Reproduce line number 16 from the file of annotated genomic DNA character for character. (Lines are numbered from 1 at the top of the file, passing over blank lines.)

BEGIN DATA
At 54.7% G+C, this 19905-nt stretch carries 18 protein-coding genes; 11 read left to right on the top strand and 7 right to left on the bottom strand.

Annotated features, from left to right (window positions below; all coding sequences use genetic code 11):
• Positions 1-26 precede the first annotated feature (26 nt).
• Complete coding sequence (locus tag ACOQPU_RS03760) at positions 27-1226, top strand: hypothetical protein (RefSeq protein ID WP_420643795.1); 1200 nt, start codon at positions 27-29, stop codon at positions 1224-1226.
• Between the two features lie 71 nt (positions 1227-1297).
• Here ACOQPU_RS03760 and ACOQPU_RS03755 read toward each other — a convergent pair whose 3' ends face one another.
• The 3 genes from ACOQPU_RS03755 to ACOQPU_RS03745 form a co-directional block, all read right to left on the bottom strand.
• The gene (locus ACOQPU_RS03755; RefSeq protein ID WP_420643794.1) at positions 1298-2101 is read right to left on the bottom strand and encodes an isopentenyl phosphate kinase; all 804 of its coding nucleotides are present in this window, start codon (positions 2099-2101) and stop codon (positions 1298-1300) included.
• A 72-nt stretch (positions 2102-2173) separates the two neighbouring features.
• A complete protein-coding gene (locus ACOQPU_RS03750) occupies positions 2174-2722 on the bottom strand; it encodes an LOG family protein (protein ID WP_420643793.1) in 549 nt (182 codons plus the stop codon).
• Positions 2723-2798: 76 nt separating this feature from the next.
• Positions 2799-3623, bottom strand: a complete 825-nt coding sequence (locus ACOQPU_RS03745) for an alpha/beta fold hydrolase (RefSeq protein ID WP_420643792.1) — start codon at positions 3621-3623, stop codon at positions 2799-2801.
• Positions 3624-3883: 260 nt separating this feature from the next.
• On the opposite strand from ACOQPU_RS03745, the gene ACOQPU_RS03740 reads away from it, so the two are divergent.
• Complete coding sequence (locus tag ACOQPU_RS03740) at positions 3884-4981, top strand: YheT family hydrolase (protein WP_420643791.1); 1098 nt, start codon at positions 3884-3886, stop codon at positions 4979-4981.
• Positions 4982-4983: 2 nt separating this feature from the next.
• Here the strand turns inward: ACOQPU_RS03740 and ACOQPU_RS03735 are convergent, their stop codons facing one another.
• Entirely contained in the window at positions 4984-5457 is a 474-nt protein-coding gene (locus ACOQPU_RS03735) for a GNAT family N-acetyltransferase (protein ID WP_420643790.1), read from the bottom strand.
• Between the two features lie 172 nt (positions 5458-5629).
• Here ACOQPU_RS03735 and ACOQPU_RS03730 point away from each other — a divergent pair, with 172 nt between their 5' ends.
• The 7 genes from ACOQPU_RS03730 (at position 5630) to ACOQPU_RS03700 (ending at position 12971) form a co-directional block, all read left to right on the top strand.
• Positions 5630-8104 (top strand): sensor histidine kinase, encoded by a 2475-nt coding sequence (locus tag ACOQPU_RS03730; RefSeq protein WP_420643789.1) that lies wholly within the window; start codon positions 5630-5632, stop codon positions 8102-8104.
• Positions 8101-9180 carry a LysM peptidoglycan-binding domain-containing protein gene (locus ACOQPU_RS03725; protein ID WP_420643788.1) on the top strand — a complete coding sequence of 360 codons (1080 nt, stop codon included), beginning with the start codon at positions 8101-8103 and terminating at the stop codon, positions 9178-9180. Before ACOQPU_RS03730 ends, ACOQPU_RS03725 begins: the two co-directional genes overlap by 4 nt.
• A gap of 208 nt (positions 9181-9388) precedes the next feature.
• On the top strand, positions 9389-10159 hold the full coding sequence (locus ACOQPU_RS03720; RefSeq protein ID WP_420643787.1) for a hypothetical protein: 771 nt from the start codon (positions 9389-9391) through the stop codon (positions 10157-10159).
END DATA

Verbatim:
• Positions 4982-4983: 2 nt separating this feature from the next.